Attacks on schools in Afghanistan Tripled Between 2017 and 2018: UNICEF

Attacks on schools in Afghanistan Tripled Between 2017 and 2018: UNICEF

Reporterly

Reporterly Reporterly

28 May 2019

In recent findings by the UNICEF, the attacks on a school in a year in Afghanistan have increased from 68 to 192 in between the years 2017 and 2018.

“Education is under fire in Afghanistan. The senseless attacks on schools; the killing, injury and abduction of teachers; and the threats against education are destroying the hopes and dreams of an entire generation of children”, said UNICEF Executive Director Henrietta Fore.

Due to the warlike situations and the conflict in the area Half a million children were denied their right to education due to the shut down of more than 1000 schools at the end of 2018.

The report says that inking schools as voter registrations centres were one of the reasons why the magnitude of attacks increased on the schools. Data shows that an estimated 3.7 million children between the ages of 7 and 17 – nearly half of all school-aged children in the country – are out of school in Afghanistan.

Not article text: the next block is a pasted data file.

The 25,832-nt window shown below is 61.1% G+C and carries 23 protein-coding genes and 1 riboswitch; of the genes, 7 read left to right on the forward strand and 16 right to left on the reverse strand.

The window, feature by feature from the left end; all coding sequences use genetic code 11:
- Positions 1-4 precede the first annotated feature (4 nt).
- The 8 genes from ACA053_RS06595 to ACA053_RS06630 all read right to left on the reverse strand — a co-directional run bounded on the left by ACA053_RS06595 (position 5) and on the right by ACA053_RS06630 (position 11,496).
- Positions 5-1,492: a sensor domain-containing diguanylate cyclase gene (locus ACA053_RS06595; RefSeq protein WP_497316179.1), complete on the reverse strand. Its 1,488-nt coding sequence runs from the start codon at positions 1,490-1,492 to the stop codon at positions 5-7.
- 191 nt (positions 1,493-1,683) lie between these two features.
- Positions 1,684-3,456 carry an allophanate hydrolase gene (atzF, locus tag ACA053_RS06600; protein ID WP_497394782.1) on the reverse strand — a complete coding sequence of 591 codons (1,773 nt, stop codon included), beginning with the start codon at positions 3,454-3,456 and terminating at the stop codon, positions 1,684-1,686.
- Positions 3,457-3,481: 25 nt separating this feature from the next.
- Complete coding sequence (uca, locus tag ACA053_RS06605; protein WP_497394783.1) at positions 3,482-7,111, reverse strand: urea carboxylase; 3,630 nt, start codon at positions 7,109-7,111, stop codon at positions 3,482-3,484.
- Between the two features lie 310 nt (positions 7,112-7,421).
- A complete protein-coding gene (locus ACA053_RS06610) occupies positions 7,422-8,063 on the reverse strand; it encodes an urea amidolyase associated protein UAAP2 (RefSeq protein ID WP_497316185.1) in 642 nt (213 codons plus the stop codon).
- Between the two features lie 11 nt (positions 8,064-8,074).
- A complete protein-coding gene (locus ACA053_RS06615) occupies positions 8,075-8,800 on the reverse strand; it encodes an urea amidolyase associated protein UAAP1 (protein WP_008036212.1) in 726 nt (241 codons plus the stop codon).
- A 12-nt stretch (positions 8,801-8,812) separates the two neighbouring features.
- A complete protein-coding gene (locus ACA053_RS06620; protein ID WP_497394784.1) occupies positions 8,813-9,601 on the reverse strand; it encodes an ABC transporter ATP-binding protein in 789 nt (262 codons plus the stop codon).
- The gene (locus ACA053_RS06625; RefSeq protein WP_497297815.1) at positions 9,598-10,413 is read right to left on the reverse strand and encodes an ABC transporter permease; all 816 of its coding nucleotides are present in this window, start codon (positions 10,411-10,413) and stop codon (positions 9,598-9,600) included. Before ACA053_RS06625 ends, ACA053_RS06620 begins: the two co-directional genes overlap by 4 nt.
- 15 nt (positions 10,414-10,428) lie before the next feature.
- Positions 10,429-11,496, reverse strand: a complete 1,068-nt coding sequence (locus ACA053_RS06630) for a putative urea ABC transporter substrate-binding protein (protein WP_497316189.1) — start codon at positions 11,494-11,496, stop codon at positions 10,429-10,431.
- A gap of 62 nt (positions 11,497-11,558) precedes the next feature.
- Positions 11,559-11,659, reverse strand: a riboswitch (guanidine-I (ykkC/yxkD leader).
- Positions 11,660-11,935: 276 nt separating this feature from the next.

Other reasons for dropouts and absenteeism were disastrous security conditions, ruthless poverty and discrimination. These majorly affected the rate of the number of girls going to school and have been so since 2002. According to the data, girls account for 60 per cent of children, not in education.

In collaboration with partners across Afghanistan along with the government, UNICEF is striving to bring the situations back to normal by providing informal and accelerated community-based education. It also includes decreasing the risk of going to school via running classes in community buildings and homes.

On the opening of the third International Conference on Safe Schools in Spain, UNICEF has called for a safe educational environment for children in Afghanistan. It has demanded the end to all attacks on schools and urges all parties to protect education during armed conflict to stabilize the scenario.

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